Last updated: September 2, 2022

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Vulvovaginitis refers to a large variety of conditions that result in inflammation of the vulva and vagina. The causes may be infectious (e.g., bacterial vaginosis in most cases) or noninfectious. Physiologically, the normal vaginal flora (mainly lactobacilli) keeps the pH levels of the vaginal fluids low, thus preventing the overgrowth of pathogenic and opportunistic organisms. Disruption of that flora (e.g., due to sexual intercourse) predisposes to infection and inflammation. Diagnosis of infectious vulvovaginitis is based on histology examination of vaginal discharge. Treatment consists of administration of antibiotics or antifungals (depending on the pathogen).

Genitourinary syndrome of menopause is the most common non-infectious cause of vulvovaginitis and frequently affects elderly women after menopause as a result of decreased estrogen levels. The diagnosis is clinical and treatment includes application of vaginal lubricants and topical estrogen cream. Other causes of noninfectious vulvovaginitis include allergic and mechanical.


Differential diagnoses of infectious vulvovaginitis

Features Bacterial vaginosis Trichomoniasis Vaginal yeast infection Gonorrhea Chlamydia infections
  • Gray/milky
  • Fishy odor
  • Frothy, yellow-green
  • Foul-smelling
  • White, crumbly, and thick (cottage cheese-like)
  • Odorless
  • May be malodorous
Special features

Partner therapy is recommended in most cases of STDs, particularly chlamydia, trichomoniasis, and gonorrhea. Bacterial vaginosis and vaginal yeast infection do not require treatment of the partner(s).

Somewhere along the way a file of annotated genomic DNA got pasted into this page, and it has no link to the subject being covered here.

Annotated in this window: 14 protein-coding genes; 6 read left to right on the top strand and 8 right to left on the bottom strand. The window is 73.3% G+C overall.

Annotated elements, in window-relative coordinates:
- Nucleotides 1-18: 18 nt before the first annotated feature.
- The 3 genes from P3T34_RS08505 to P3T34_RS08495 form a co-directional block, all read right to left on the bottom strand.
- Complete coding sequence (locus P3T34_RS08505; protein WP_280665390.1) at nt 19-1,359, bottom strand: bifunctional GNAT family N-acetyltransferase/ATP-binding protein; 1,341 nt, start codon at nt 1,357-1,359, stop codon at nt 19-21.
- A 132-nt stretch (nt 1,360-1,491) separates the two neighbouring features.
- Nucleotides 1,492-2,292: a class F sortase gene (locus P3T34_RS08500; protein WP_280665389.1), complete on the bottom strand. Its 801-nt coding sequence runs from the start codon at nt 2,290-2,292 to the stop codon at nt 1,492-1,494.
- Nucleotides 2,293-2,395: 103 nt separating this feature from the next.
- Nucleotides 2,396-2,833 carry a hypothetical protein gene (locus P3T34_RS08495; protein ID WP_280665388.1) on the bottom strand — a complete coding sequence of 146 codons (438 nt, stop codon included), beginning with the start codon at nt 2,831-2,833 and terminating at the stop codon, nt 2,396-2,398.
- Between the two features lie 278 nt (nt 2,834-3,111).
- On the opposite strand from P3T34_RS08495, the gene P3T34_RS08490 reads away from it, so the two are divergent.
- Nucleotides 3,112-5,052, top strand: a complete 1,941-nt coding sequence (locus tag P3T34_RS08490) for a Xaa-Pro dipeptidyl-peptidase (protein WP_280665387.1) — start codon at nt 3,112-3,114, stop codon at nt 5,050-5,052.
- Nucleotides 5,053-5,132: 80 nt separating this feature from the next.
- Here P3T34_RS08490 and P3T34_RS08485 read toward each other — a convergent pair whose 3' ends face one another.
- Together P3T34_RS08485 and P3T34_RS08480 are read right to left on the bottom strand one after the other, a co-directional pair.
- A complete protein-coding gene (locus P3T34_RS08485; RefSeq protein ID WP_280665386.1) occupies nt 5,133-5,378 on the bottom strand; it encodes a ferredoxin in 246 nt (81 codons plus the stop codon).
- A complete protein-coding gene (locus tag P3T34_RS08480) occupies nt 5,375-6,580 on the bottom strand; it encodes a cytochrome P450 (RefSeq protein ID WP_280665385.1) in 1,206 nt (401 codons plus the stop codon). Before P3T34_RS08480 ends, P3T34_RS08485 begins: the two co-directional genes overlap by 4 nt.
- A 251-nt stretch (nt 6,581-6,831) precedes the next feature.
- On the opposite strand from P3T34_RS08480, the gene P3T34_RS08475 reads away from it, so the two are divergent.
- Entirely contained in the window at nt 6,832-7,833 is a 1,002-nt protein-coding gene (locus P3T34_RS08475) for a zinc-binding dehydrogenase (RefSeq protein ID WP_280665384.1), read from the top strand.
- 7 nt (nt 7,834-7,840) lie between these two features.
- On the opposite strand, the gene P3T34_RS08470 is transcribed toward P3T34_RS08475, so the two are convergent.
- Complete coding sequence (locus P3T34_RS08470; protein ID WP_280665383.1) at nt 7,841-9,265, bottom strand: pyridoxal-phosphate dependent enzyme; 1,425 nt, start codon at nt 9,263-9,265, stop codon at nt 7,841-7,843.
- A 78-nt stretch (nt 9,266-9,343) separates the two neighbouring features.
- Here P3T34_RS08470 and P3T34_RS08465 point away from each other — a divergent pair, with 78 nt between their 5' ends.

ABCDEFG: Amsel criteria, Bacterial vaginosis, Clue cells, Discharge (gray or milky), Electrons (pH of vaginal secretions is alkaline), Fishy odor of discharge, and Gestation (increased risk for miscarriage) are the most important features of bacterial vaginosis.

“After sex, Burn the Foul, Green Tree:” burning sensation and foul-smelling, yellow-green discharge are the features of trichomoniasis.

Differential diagnoses of noninfectious vulvovaginitis
Features Genitourinary syndrome of menopause Aerobic vaginitis Allergic vulvovaginitis Mechanical vulvovaginitis
  • Noninfectious microbiome disturbance (lower concentrations of Lactobacillus species in the vaginal flora)
  • Secondary bacterial overgrowth with gram-negative (e.g., Escherichia coli) and gram-positive (e.g., Streptococcus agalactiae) bacteria
  • Vaginal immune reaction
Clinical features
  • Decreasing labial fat pad
  • Vaginal soreness, dryness
  • Dyspareunia
  • Urinary symptoms
  • Receding pubic hair
  • Dermatological and/or rheumatological workup
  • Moisturizers and lubricants
  • Local or systemic estrogen therapy
  • Avoid irritants
  • Moisturizers and cooling
  • Cortisone creams
  • Cause-specific
  • Moisturizers and cooling
  • Epidemiology: may affect all age groups, but are especially common in prepubescent girls
  • Etiology: allergies to laundry or cleaning detergents, textile fibers, sanitary napkins, etc.
  • Clinical features: pruritus, redness, swelling, burning sensation
  • Diagnostics: Special allergy diagnostics (e.g., prick/puncture, intradermal test) may be indicated if symptoms persist despite treatment.
  • Treatment
    • Avoid irritants
    • Soothing lotions, ice packs, and sitz baths (e.g., containing chamomile)
    • Cortisone creams if needed

Vulvovaginitis in pediatric patients

  • Epidemiology: most common gynecological disorder in prepubertal children
  • Etiology
    • Poor hygiene (most common cause)
    • Foreign body in the genitourinary tract [14]
    • Use of perfumed soaps and bubble baths
    • Localized skin disorders
    • In some cases, sexual abuse
  • Pathophysiology: Estrogen levels are lower in prepubescent girls, making the vulvar skin and vaginal mucosa very thin. This makes them more susceptible to vulvovaginitis of any cause.
  • Clinical features
  • Diagnostics
  • Treatment

Infectious vulvovaginitis in pregnant patients

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